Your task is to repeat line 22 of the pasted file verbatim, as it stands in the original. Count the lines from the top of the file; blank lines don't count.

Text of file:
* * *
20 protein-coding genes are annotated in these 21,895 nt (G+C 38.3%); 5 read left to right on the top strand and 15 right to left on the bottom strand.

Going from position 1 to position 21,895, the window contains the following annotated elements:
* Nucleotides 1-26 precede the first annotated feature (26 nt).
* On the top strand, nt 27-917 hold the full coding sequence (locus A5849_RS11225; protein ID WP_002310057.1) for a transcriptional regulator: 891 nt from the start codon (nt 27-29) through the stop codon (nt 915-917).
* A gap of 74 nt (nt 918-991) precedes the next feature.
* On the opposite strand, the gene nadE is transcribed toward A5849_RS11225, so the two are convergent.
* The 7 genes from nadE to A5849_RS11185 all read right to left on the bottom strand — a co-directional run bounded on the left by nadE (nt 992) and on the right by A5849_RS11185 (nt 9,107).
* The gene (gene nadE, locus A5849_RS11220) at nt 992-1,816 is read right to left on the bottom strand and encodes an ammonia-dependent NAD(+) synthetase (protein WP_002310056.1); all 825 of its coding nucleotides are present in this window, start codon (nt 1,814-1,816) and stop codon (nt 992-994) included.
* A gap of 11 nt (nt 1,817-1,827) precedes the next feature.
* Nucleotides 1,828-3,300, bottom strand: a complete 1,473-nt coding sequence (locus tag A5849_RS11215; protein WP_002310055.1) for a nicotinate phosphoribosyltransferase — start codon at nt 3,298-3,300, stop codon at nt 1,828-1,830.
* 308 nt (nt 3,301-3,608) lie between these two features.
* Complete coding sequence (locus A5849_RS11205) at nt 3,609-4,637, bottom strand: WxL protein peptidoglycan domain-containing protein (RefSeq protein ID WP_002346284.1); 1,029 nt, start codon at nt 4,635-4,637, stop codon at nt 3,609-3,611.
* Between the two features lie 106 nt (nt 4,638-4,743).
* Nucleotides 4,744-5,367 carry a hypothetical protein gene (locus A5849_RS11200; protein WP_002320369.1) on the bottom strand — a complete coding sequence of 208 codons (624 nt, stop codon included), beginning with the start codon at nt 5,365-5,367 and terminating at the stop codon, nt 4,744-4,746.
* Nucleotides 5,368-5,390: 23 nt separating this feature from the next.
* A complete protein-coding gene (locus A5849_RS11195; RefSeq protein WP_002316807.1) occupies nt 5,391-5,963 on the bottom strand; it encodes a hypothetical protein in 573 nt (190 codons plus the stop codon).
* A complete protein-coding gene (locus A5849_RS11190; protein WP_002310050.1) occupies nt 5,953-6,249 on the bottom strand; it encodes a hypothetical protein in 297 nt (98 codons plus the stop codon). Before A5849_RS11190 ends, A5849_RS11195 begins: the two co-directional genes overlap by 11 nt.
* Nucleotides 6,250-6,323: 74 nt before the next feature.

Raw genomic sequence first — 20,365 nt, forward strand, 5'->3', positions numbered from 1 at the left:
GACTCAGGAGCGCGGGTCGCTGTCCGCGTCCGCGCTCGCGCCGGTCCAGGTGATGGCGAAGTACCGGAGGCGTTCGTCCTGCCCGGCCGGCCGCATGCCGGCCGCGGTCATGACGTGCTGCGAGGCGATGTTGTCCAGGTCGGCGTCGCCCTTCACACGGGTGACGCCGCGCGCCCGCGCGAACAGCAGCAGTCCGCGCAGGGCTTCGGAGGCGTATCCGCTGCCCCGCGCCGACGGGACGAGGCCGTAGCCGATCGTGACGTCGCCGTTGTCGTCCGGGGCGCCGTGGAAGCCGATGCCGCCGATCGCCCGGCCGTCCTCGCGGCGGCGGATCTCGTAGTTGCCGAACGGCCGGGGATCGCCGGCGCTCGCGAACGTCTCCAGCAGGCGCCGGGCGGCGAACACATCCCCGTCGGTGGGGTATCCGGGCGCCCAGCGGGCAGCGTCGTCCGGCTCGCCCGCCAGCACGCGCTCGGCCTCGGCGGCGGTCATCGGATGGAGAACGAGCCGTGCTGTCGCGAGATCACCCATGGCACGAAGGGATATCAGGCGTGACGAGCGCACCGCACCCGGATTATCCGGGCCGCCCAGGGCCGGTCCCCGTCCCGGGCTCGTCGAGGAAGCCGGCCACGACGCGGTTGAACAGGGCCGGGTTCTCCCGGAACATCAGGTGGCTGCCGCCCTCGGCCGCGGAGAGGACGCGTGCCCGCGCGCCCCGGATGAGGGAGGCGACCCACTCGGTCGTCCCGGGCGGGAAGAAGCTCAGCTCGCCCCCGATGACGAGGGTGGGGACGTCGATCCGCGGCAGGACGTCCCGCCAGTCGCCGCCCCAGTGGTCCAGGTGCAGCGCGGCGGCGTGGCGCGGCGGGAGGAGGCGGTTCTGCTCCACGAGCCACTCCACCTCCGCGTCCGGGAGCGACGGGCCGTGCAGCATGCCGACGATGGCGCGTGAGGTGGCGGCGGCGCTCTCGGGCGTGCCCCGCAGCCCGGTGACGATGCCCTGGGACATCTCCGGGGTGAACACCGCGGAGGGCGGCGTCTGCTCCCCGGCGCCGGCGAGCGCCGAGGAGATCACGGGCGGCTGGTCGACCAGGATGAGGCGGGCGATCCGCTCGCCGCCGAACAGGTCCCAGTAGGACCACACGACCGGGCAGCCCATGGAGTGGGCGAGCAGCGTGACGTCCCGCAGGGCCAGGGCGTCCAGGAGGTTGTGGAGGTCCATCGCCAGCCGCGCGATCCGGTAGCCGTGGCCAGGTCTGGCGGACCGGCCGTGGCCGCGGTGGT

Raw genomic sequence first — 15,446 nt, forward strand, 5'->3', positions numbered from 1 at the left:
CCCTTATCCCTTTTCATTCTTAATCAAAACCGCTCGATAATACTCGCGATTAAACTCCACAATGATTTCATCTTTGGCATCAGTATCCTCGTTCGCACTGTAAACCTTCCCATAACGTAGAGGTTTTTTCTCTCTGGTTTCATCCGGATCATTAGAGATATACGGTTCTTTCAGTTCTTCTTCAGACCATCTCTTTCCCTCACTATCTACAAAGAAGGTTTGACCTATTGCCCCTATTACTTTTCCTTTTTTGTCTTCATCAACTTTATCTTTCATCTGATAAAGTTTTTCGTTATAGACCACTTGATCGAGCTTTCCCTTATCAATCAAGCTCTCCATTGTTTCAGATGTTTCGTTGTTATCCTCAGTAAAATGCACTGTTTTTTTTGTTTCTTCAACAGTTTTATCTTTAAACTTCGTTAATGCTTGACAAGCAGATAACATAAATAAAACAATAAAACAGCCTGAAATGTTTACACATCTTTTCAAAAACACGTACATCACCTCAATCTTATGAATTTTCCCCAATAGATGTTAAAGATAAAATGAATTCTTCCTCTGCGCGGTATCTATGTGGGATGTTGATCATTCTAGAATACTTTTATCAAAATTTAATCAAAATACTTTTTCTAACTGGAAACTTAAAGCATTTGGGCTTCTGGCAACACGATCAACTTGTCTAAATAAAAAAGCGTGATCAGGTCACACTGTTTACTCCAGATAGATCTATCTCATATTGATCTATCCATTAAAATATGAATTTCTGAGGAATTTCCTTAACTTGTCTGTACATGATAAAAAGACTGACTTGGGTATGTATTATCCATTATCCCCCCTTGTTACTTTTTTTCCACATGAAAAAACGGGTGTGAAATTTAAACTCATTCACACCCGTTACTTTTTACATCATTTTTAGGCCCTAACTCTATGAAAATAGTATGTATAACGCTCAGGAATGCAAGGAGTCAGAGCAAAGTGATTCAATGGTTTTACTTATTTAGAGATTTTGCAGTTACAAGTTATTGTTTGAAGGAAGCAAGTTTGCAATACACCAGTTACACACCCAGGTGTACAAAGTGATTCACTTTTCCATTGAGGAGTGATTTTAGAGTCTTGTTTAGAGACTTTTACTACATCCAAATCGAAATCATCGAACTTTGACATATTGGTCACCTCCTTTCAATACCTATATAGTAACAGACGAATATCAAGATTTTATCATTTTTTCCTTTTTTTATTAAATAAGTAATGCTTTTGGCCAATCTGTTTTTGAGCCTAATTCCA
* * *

CCCTTATCCCTTTTCATTCTTAATCAAAACCGCTCGATAATACTCGCGATTAAACTCCACAATGATTTCATCTTTGGCATCAGTATCCTCGTTCGCACTGTAAACCTTCCCATAACGTAGAGGTTTTTTCTCTCTGGTTTCATCCGGATCATTAGAGATATACGGTTCTTTCAGTTCTTCTTCAGACCATCTCTTTCCCTCACTATCTACAAAGAAGGTTTGACCTATTGCCCCTATTACTTTTCCTTTTTTGTCTTCATCAACTTTATCTTTCATCTGATAAAGTTTTTCGTTATAGACCACTTGATCGAGCTTTCCCTTATCAATCAAGCTCTCCATTGTTTCAGATGTTTCGTTGTTATCCTCAGTAAAATGCACTGTTTTTTTTGTTTCTTCAACAGTTTTATCTTTAAACTTCGTTAATGCTTGACAAGCAGATAACATAAATAAAACAATAAAACAGCCTGAAATGTTTACACATCTTTTCAAAAACACGTACATCACCTCAATCTTATGAATTTTCCCCAATAGATGTTAAAGATAAAATGAATTCTTCCTCTGCGCGGTATCTATGTGGGATGTTGATCATTCTAGAATACTTTTATCAAAATTTAATCAAAATACTTTTTCTAACTGGAAACTTAAAGCATTTGGGCTTCTGGCAACACGATCAACTTGTCTAAATAAAAAAGCGTGATCAGGTCACACTGTTTACTCCAGATAGATCTATCTCATATTGATCTATCCATTAAAATATGAATTTCTGAGGAATTTCCTTAACTTGTCTGTACATGATAAAAAGACTGACTTGGGTATGTATTATCCATTATCCCCCCTTGTTACTTTTTTTCCACATGAAAAAACGGGTGTGAAATTTAAACTCATTCACACCCGTTACTTTTTACATCATTTTTAGGCCCTAACTCTATGAAAATAGTATGTATAACGCTCAGGAATGCAAGGAGTCAGAGCAAAGTGATTCAATGGTTTTACTTATTTAGAGATTTTGCAGTTACAAGTTATTGTTTGAAGGAAGCAAGTTTGCAATACACCAGTTACACACCCAGGTGTACAAAGTGATTCACTTTTCCATTGAGGAGTGATTTTAGAGTCTTGTTTAGAGACTTTTACTACATCCAAATCGAAATCATCGAACTTTGACATATTGGTCACCTCCTTTCAATACCTATATAGTAACAGACGAATATCAAGATTTTATCATTTTTTCCTTTTTTTATTAAATAAGTAATGCTTTTGGCCAATCTGTTTTTGAGCCTAATTCCA